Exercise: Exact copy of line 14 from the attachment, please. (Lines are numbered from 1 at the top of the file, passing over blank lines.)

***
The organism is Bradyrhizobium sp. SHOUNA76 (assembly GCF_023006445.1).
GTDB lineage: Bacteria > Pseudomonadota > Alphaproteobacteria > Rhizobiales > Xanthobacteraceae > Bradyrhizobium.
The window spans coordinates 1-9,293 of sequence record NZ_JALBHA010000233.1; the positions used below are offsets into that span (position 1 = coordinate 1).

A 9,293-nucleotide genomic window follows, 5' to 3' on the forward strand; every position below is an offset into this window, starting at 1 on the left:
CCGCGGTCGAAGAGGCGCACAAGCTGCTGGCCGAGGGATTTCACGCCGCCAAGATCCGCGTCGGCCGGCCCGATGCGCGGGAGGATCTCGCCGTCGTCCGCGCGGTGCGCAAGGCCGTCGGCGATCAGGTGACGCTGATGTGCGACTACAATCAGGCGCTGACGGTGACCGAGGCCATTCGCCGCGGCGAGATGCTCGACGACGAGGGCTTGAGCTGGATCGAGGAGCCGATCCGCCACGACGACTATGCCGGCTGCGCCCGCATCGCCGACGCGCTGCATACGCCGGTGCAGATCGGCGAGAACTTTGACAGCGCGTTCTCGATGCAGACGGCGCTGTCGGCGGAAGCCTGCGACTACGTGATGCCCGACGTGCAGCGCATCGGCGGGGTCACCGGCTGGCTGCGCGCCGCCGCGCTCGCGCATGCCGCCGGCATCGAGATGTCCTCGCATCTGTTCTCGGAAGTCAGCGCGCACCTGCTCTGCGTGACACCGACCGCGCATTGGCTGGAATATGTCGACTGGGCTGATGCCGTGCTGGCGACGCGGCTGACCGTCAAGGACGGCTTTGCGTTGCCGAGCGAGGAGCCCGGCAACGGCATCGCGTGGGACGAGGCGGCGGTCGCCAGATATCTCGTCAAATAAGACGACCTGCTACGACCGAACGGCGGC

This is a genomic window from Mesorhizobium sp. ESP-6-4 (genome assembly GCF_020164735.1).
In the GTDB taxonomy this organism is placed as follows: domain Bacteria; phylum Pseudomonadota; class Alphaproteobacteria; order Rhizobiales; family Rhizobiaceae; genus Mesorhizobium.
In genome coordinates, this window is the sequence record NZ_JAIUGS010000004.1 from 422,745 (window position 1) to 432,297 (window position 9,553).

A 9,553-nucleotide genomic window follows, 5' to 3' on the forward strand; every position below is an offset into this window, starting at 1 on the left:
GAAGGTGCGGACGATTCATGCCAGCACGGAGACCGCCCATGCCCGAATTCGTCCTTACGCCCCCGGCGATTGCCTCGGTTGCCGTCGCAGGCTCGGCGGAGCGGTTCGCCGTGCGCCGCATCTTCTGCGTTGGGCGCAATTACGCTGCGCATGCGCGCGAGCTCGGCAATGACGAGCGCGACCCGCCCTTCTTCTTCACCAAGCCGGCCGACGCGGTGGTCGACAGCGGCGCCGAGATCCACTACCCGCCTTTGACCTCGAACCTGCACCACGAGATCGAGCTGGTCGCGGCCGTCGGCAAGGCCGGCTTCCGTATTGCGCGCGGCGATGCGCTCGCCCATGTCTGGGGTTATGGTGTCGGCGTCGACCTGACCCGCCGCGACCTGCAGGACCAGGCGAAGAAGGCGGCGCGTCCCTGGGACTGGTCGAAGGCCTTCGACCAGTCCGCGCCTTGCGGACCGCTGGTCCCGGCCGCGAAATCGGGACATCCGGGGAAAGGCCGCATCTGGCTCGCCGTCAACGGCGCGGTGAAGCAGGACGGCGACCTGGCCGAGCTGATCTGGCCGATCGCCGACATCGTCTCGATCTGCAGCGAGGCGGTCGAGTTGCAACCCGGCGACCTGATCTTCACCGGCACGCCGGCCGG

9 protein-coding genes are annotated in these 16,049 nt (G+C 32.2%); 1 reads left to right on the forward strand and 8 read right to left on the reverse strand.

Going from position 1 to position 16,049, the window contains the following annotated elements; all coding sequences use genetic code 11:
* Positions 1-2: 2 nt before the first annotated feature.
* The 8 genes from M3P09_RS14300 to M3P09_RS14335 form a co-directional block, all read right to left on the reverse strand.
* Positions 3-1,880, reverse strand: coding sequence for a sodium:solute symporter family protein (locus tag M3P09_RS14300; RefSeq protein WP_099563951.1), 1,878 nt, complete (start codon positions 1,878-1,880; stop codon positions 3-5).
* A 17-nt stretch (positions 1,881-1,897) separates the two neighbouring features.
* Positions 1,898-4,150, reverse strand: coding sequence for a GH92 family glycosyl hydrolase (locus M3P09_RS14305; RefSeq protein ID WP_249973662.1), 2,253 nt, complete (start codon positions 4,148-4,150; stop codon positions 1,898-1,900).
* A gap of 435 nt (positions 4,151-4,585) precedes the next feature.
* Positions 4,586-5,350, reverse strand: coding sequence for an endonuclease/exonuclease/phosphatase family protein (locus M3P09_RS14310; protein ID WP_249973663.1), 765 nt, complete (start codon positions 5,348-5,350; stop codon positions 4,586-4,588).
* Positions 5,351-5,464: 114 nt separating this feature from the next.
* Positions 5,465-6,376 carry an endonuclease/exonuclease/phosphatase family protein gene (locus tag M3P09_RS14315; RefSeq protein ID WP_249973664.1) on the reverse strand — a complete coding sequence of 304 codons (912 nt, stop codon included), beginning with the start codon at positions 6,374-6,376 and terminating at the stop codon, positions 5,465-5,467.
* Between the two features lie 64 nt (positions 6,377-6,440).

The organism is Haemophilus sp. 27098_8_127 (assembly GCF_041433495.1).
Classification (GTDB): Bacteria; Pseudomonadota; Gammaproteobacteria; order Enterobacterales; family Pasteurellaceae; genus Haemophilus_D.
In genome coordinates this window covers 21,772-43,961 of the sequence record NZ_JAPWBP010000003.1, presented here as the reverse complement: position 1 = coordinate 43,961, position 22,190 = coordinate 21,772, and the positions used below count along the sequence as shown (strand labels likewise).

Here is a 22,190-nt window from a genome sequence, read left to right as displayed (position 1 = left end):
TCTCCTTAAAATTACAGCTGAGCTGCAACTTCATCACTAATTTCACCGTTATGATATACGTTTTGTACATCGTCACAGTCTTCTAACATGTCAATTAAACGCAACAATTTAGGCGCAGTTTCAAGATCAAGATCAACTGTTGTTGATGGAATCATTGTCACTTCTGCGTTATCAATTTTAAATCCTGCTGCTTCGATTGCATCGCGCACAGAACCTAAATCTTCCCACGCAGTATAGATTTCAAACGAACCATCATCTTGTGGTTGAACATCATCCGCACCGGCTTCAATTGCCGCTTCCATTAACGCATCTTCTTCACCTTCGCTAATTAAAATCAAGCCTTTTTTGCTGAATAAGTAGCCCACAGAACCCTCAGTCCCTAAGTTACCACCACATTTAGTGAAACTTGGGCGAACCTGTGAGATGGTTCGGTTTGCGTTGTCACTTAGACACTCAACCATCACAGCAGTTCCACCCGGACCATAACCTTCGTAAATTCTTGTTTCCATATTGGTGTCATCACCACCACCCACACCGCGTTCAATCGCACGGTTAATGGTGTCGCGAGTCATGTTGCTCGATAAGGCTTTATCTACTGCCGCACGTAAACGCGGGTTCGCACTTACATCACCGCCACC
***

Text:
* The 8 genes from M3P09_RS14300 to M3P09_RS14335 form a co-directional block, all read right to left on the reverse strand.